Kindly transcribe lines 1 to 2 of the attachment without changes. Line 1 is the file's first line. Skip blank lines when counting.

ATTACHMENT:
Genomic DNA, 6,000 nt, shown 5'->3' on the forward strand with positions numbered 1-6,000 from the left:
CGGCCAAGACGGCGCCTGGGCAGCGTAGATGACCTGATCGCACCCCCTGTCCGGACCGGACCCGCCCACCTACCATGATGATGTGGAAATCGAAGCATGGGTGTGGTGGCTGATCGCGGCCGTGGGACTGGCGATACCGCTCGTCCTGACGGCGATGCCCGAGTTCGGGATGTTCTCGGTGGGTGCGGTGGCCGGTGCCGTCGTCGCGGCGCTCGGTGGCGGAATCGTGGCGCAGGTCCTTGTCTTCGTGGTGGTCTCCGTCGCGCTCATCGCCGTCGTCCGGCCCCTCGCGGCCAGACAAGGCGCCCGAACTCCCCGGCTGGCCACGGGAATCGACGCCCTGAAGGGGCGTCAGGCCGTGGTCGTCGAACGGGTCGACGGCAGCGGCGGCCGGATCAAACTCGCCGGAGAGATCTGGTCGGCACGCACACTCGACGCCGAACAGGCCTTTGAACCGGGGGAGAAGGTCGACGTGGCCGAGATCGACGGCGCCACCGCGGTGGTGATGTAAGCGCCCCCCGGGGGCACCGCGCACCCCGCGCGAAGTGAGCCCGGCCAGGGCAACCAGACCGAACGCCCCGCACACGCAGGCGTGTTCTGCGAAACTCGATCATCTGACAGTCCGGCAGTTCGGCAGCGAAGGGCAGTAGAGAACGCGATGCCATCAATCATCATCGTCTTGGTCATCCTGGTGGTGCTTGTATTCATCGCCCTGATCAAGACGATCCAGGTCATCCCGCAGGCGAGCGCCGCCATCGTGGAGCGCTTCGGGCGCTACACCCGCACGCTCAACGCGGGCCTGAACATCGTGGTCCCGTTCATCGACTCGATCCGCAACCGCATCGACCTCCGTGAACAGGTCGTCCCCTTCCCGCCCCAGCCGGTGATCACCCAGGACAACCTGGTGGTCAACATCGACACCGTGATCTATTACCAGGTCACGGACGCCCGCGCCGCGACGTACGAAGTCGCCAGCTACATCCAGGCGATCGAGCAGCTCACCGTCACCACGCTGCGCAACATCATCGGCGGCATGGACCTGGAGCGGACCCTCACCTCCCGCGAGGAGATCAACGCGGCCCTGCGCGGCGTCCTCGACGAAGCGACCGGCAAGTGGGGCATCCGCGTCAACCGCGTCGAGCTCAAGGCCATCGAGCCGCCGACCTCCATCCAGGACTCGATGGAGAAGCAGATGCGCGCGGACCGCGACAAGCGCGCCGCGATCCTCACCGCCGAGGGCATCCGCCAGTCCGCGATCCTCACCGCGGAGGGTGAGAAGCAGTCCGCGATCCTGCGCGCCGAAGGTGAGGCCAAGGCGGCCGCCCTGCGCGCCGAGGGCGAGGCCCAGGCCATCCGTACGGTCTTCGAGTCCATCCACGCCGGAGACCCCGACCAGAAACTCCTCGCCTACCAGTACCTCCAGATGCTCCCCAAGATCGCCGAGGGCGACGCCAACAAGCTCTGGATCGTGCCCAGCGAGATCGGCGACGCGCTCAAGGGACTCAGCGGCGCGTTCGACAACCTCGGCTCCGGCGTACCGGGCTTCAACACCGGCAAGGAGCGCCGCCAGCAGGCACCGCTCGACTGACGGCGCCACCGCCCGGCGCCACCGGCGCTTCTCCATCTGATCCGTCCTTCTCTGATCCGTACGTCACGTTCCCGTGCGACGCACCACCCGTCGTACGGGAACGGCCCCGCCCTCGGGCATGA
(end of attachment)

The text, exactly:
Genomic DNA, 6,000 nt, shown 5'->3' on the forward strand with positions numbered 1-6,000 from the left:
CGGCCAAGACGGCGCCTGGGCAGCGTAGATGACCTGATCGCACCCCCTGTCCGGACCGGACCCGCCCACCTACCATGATGATGTGGAAATCGAAGCATGGGTGTGGTGGCTGATCGCGGCCGTGGGACTGGCGATACCGCTCGTCCTGACGGCGATGCCCGAGTTCGGGATGTTCTCGGTGGGTGCGGTGGCCGGTGCCGTCGTCGCGGCGCTCGGTGGCGGAATCGTGGCGCAGGTCCTTGTCTTCGTGGTGGTCTCCGTCGCGCTCATCGCCGTCGTCCGGCCCCTCGCGGCCAGACAAGGCGCCCGAACTCCCCGGCTGGCCACGGGAATCGACGCCCTGAAGGGGCGTCAGGCCGTGGTCGTCGAACGGGTCGACGGCAGCGGCGGCCGGATCAAACTCGCCGGAGAGATCTGGTCGGCACGCACACTCGACGCCGAACAGGCCTTTGAACCGGGGGAGAAGGTCGACGTGGCCGAGATCGACGGCGCCACCGCGGTGGTGATGTAAGCGCCCCCCGGGGGCACCGCGCACCCCGCGCGAAGTGAGCCCGGCCAGGGCAACCAGACCGAACGCCCCGCACACGCAGGCGTGTTCTGCGAAACTCGATCATCTGACAGTCCGGCAGTTCGGCAGCGAAGGGCAGTAGAGAACGCGATGCCATCAATCATCATCGTCTTGGTCATCCTGGTGGTGCTTGTATTCATCGCCCTGATCAAGACGATCCAGGTCATCCCGCAGGCGAGCGCCGCCATCGTGGAGCGCTTCGGGCGCTACACCCGCACGCTCAACGCGGGCCTGAACATCGTGGTCCCGTTCATCGACTCGATCCGCAACCGCATCGACCTCCGTGAACAGGTCGTCCCCTTCCCGCCCCAGCCGGTGATCACCCAGGACAACCTGGTGGTCAACATCGACACCGTGATCTATTACCAGGTCACGGACGCCCGCGCCGCGACGTACGAAGTCGCCAGCTACATCCAGGCGATCGAGCAGCTCACCGTCACCACGCTGCGCAACATCATCGGCGGCATGGACCTGGAGCGGACCCTCACCTCCCGCGAGGAGATCAACGCGGCCCTGCGCGGCGTCCTCGACGAAGCGACCGGCAAGTGGGGCATCCGCGTCAACCGCGTCGAGCTCAAGGCCATCGAGCCGCCGACCTCCATCCAGGACTCGATGGAGAAGCAGATGCGCGCGGACCGCGACAAGCGCGCCGCGATCCTCACCGCCGAGGGCATCCGCCAGTCCGCGATCCTCACCGCGGAGGGTGAGAAGCAGTCCGCGATCCTGCGCGCCGAAGGTGAGGCCAAGGCGGCCGCCCTGCGCGCCGAGGGCGAGGCCCAGGCCATCCGTACGGTCTTCGAGTCCATCCACGCCGGAGACCCCGACCAGAAACTCCTCGCCTACCAGTACCTCCAGATGCTCCCCAAGATCGCCGAGGGCGACGCCAACAAGCTCTGGATCGTGCCCAGCGAGATCGGCGACGCGCTCAAGGGACTCAGCGGCGCGTTCGACAACCTCGGCTCCGGCGTACCGGGCTTCAACACCGGCAAGGAGCGCCGCCAGCAGGCACCGCTCGACTGACGGCGCCACCGCCCGGCGCCACCGGCGCTTCTCCATCTGATCCGTCCTTCTCTGATCCGTACGTCACGTTCCCGTGCGACGCACCACCCGTCGTACGGGAACGGCCCCGCCCTCGGGCATGA